A Basic Theatrical Lighting System
In order for artists in the theatre to begin to manipulate light, they have come up with different lighting systems. A lighting system can be as simple as a lamp being plugged into the wall or a light being switched on by a singular light switch. However, if you want to be able to control all of the properties above you will need something a little more sophisticated. Let us look at what comprises a basic theatrical lighting system. Remember, that since there has been a long evolution of equipment in the past few decades each theatre will be different. Theatres are usually under budgetary stress and cannot upgrade every time a better piece of technology comes out.
Most lighting systems will include:
The Hanging Location
Where you locate the light. This establishes what direction the light beam is coming from. In established theatres these are generally permanent locations. In other venues you may very well setup your hanging location on the spot and where every you need and have access to. For more information, see Where to Put the Lights.
The Lighting Unit
The actual instrument that produces light. Here you can change the color, shape and sharpness. Most fixtures accommodate color filters to change the color. The reflector creates the shape of the light. The shape can be adjusted via shutters, irises and barn doors. The sharpness can be changed with different relationships between lenses and reflectors. For more information, see Lighting Units.
The light needs power. This is how the electricity gets from the dimmer to the light. It can be as simple as a lighting cable (heavy-duty extension cord) from the dimmer to the light, or as complicated as a patch bay that assigns circuits to chosen dimmers. A power distribution system may also include raceways, which permanently place circuitry throughout the theatre. For more information, see Lighting Cable & Electrical Distribution.
Intensity Control – Dimmers for Conventional lights and Built In Intensity Control for LED units.
The dimmers are controlled by the control board (light board) and are the physical units that either let all of the electricity get to the light, causing it to go to full, or restrict the electricity to the light, causing it to dim. Dimmers are used for conventional lighting units, not LED units. For LED units the intensity control is built into the unit. You send a control cable with the control signal from the light board to the LED fixture. With more and more LED units being used, it is very common to split the control signal with data splitters. This way, the cabling doesn’t get too crazy. It is also very common to send a signal line to each hanging location, and then have the control signal daisy chain (hold hands) from unit to unit. For more information, see Dimmers.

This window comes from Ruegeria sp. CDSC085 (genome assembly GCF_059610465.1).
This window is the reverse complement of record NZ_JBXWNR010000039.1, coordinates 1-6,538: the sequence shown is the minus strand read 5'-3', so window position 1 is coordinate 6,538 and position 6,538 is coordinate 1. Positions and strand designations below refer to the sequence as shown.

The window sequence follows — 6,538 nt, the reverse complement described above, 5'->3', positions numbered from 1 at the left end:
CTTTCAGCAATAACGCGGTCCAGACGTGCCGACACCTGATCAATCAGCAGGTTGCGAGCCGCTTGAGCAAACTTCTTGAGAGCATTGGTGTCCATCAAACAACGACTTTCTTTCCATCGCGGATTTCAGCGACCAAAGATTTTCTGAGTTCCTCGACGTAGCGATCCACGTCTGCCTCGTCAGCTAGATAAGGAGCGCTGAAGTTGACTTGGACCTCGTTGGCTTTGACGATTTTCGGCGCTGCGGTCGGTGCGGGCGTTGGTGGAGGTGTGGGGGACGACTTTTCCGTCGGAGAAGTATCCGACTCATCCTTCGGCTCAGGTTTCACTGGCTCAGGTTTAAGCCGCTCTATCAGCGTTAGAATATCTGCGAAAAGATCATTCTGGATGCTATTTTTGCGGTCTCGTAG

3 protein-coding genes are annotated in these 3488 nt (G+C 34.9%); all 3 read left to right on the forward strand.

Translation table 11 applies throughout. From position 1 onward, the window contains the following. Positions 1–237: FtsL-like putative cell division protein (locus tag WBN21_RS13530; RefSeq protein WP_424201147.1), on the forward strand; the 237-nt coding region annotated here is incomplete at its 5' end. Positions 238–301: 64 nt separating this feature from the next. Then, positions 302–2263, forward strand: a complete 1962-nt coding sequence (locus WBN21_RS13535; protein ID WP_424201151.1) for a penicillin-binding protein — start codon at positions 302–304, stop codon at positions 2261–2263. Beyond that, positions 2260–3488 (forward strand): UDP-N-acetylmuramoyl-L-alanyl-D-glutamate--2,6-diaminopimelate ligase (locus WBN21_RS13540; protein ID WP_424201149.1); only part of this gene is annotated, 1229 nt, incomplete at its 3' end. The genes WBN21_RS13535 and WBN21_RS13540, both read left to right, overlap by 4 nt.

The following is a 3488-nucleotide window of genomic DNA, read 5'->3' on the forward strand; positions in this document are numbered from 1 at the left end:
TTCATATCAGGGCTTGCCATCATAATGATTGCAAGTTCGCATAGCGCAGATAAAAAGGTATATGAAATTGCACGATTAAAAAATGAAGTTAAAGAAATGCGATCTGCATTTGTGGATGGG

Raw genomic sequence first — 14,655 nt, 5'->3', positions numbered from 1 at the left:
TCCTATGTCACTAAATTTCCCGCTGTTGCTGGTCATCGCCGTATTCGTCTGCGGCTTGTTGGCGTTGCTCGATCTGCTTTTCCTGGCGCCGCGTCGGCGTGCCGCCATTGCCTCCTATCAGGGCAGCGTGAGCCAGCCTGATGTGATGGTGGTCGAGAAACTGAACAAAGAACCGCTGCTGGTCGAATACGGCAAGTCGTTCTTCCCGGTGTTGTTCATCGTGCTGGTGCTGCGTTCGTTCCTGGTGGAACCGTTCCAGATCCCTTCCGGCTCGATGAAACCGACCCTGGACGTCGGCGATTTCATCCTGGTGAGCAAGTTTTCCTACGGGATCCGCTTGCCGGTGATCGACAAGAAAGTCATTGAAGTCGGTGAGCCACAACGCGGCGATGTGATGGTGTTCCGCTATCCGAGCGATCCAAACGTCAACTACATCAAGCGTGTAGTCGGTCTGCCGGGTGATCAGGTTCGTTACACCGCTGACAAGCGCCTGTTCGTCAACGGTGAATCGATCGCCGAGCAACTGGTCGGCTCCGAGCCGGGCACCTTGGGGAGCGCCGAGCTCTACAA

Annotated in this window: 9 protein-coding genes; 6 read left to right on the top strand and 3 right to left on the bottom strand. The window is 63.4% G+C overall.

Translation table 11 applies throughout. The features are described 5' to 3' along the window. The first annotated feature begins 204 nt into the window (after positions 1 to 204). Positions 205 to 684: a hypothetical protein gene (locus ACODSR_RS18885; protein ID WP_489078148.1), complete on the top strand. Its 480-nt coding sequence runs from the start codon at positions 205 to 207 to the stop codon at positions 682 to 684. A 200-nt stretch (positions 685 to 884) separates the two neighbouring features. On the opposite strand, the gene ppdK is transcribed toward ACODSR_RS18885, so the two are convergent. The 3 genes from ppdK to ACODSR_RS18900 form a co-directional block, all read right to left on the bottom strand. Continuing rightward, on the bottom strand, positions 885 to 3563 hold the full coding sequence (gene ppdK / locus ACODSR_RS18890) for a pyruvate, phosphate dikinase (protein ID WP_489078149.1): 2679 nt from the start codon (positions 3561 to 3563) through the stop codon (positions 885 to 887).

The control is the brains of the system. The light board, whether manual or memory, is controlled by the human. Once the control board knows what should happen it sends a signal through control wires, or wireless signals, to the dimmers and other controlled devices. The most common control signal today is DMX-512. It is a digital signal that connects all devices that receive control information. For more information, see Controllers.
The Flow of a Lighting System
The basic flow of a lighting system is:
For a conventional light with intensity controlled by a dimmer…
Control board > Control signal transporter > Dimmer > Electrical cable > Lighting unit
For a LED light…
Control board > Control signal transporter> LED unit (with constant power provided)
For a mixed system with conventional and LED units together…
Control board > Control signal transporter > Control signal splitter sending a signal to dimmers and then also to the LED unit > then continue on to the lights as listed above.